- The Washington Times - Saturday, November 15, 2008

Sen. Hillary Rodham Clinton on Friday sidestepped reports she is in line for a Cabinet post in President-elect Barack Obama’s administration.

Mrs. Clinton, former first lady and Mr. Obama’s top rival in the Democratic primaries, said she would not “speculate or address” anything about the administration being put together by Mr. Obama - including widespread talk among Democratic officials that she is a leading candidate for secretary of state.

“I’m going to respect his process,” Mrs. Clinton said at the outset of a speech in Albany, N.Y.

Mrs. Clinton, of New York, reportedly met Thursday with Mr. Obama in Chicago to discuss a possible role for her in the next administration, likely secretary of state.

“It’s well known that they share an important belief that Americans want and deserve a more effective and efficient government, and will discuss ways to work together to make that a reality,” Obama spokesman Stephanie Cutter said.

The Associated Press, citing unidentified Democratic officials, reported Mr. Obama is also considering New Mexico Gov. Bill Richardson as secretary of state and that the two met Friday in Chicago.

Mr. Richardson, who was also Mr. Obama’s rival in the primaries, served as President Clinton’s ambassador to the United Nations and has conducted freelance diplomacy for the U.S. in such hot spots as Sudan and North Korea.

Earlier, Mrs. Clinton’s aides shrunk from inquires about her possible nomination for a Cabinet post and directed questions to the Obama transition team, which remained mum.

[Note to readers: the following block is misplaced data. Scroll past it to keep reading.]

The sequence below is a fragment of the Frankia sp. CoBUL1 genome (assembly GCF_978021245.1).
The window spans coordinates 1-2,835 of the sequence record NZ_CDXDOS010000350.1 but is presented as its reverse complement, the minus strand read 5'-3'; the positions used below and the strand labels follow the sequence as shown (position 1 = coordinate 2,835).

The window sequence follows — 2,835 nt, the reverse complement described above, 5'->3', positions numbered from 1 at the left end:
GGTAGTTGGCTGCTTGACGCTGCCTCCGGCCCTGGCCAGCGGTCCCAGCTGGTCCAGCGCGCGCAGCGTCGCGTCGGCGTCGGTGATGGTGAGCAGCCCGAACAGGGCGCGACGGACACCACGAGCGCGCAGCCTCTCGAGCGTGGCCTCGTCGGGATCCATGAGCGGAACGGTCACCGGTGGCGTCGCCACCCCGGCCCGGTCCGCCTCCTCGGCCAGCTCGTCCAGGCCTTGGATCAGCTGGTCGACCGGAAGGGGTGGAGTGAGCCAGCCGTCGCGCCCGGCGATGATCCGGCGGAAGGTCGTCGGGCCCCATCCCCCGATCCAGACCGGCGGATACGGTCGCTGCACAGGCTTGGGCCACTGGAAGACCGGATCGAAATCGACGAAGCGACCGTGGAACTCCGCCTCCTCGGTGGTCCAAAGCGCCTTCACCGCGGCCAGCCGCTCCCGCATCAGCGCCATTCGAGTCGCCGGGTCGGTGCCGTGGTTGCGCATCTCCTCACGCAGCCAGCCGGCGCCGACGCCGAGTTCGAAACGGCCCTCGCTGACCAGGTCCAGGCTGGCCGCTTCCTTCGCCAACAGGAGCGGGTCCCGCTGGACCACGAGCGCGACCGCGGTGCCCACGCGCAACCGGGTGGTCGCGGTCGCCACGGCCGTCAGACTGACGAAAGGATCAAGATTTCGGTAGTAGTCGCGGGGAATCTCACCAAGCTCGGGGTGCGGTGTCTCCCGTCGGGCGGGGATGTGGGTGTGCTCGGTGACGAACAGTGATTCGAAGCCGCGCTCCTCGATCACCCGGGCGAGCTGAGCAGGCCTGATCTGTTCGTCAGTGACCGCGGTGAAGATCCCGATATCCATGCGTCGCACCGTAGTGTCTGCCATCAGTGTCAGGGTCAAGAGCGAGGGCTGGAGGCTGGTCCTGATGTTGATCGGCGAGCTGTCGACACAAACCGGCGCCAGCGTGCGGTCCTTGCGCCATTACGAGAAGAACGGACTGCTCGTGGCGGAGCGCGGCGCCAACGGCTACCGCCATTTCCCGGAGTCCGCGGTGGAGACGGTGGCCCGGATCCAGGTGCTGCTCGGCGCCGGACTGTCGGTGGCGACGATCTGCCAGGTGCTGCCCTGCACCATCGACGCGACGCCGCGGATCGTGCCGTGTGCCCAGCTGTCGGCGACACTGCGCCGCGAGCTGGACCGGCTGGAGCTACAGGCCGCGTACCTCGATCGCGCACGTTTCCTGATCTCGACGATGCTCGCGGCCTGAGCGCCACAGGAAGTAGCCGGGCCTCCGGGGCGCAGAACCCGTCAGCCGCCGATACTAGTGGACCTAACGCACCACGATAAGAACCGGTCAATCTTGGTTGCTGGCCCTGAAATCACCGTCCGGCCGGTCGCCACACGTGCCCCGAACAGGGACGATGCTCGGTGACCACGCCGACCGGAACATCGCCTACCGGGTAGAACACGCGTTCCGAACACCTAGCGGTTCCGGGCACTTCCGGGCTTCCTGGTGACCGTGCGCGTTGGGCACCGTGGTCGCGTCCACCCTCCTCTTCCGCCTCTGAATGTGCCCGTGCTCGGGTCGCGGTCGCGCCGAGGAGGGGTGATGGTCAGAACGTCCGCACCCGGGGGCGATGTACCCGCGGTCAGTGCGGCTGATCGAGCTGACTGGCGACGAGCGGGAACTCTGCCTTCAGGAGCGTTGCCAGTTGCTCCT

“Any speculation about Cabinet or other administration appointments is for President-elect Obama’s transition team to address,” Clinton spokesman Philippe Reines said.

Several news organizations, including the Associated Press and NBC News, cited anonymous Democratic officials close to the campaign saying Mrs. Clinton was a leading contender to run the State Department. Democratic officials said Mrs. Clinton traveled to Chicago on Thursday for a meeting with Mr. Obama, but neither the senator’s office nor the transition team would confirm it.

Mr. Clinton still takes an active role in international affairs, collecting big paychecks for speaking to foreign audiences and running the William J. Clinton Foundation, which controls tens of millions of dollars annually and works on contentious issues such as climate change. That could raise a conflict of interest if Mrs. Clinton had to advocate on those issues.

During the Democratic primaries, differences between Mrs. Clinton’s stances and foundation’s interests drew press scrutiny.

Another Democrat considered in the running for secretary of stateis Sen. John Kerry of Massachusetts, the party’s 2004 presidential nominee.

Republican Sen. Chuck Hagel of Nebraska also is named a possible candidate for the job.

Also Friday the Obama campaign announced the teams that will deploy to dozens of federal agencies over the next two months, evaluating performance and writing reports that will shape how the Obama administration staffs and overhauls those agencies.

Mr. Obama is scheduled to meet Monday with Sen. John McCain of Arizona, the Republican presidential nominee who Mr. Obama bested on Election Day. The president-elect’s transition office said the talks would focus on cooperation between the former foes in tackling the many challenges facing the country.

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